WHEN Tom Ellis’s son, Don, took off for Spain on a well-earned break, Tom took care of business and the reopening of the family pub when the Covid-19 restrictions were lifted.
“The 8pm closing was a bit of a disaster,” says Tom, who previously owned Ellis’s on Gilabbey Street.
“It got a bit messy at last orders and it was hard to blame people. It was great to be open at all until then though.
“The reopening of normal hours went very well, it was very orderly and everyone was in a good mood.
“There are still a lot of people sceptical, we have a good few customers who are in their seventies and they mightn’t come back right now as they are still a bit afraid.
“It’ll take a few weeks to kick in and for things to settle down.”
Tom is glad Mok’s is open again for business.
“I like the banter and the craíc with our customers,” he says.
“We all know each other well. We are like an extension of St Finbarr’s club. A lot of the players come in here for a drink and a chat. Mok’s is a hurling, sporting pub that is always lively.”
Mok’s has a regular clientele and has welcomed in the likes of Micheál Martin, John Bruton, the great Jimmy Barry Murphy, and the legendary Paudie O’Shea.
“Sports commentator, Tony O’Donoghue, often pops in when he’s back in Cork,” says Tom.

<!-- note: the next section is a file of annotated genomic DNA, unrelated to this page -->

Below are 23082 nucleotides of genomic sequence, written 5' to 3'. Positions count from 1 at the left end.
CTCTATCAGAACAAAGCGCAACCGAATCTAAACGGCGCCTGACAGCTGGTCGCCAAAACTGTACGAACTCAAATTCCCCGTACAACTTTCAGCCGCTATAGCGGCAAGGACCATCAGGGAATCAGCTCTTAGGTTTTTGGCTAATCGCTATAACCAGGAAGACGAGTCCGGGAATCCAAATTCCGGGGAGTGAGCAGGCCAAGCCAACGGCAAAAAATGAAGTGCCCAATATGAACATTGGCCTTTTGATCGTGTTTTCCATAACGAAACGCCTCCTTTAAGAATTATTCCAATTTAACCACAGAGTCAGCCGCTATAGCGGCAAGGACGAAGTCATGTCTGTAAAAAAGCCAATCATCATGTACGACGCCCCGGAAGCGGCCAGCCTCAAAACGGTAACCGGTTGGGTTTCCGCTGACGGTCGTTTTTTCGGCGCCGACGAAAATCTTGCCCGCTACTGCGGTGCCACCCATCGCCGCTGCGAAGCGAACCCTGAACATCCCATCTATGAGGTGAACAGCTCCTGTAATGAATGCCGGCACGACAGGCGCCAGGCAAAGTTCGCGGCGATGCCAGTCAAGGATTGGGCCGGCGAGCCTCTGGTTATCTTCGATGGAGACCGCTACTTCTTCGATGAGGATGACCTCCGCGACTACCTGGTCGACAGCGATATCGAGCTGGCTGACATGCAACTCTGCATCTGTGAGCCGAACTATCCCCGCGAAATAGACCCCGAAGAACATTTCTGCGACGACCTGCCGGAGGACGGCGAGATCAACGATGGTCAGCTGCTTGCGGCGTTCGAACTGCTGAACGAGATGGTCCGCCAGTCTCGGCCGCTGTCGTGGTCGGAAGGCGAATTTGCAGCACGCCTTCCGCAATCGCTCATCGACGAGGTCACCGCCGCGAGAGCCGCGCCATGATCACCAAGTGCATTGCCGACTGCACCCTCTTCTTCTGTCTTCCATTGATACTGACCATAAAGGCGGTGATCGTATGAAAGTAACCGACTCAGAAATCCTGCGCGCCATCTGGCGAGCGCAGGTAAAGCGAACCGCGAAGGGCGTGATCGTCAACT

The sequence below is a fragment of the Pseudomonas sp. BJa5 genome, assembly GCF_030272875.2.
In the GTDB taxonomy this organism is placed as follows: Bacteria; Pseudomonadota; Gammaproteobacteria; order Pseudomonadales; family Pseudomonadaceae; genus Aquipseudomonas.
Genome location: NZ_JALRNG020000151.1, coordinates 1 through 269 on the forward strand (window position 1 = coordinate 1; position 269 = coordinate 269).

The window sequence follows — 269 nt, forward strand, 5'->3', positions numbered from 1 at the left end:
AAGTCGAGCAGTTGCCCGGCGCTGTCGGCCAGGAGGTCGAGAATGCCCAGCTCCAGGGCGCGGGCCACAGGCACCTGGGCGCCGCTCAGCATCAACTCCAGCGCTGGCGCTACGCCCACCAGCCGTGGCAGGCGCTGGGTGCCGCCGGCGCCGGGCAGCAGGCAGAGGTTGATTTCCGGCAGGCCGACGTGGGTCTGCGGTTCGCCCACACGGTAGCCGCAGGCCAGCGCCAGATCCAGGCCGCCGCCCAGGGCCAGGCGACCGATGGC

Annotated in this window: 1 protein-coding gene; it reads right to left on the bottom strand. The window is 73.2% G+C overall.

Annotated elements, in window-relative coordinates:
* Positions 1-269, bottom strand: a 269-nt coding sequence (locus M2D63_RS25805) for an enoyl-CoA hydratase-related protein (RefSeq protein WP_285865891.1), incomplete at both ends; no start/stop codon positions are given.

Mok’s is a hive of activity every day.
“We have our Monday Club when the lads catch up with each other and we get some students in during the week.
“Apache Pizza came in with their pizza oven for a few weeks and used the kitchen upstairs. The customers were happy with that.”
There is always a lot going on in Mok’s on the Bandon Road.
“Clann ná Eireann, a traditional folk group, play here once a month. My son is friendly with two lads in the group,” says Tom.
“Roger Goode’s son is the best tin-whistle player ever. He is superb.”
Tom and his son, Don, were busy re-decorating the pub when they had spare time during lockdown.
“We cleaned up the place and gave it a fresh lick of paint. And when we ran out of work I did nothing,” adds Tom, who has two daughters as well, Sharon and Janet.
Sharon is a former Miss Cork and a former Miss Ireland.
“I went for walks and I played a bit of golf when we finished touching the place up,” says Tom.
He was relieved to open the pub door again.
“It was just great,” he says.
Don was back in his normal place too, after his holiday in Spain.
“I know all the customers,” says Don.
“I grew up in the area. And I grew up in the pub trade. We used to own another pub, Ellis’s in Gillabbey Street. We had both Ellis’s and Mok’s for 18 months at one stage. I love meeting the people of the parish.”
Mok’s is home-from-home for Don.
“It’s not like work at all,” he says. “I’m working in the bar since I was 12 or 13 years old collecting glasses and helping out.
“In our old pub we had a snooker table and two pool tables. Here in Mok’s, it’s just pints.”
Where did the name Mok’s come from?
“I’ve heard four or five stories about where the name Mok’s came from,” says Don, who is married to Tara and who is a dad of three.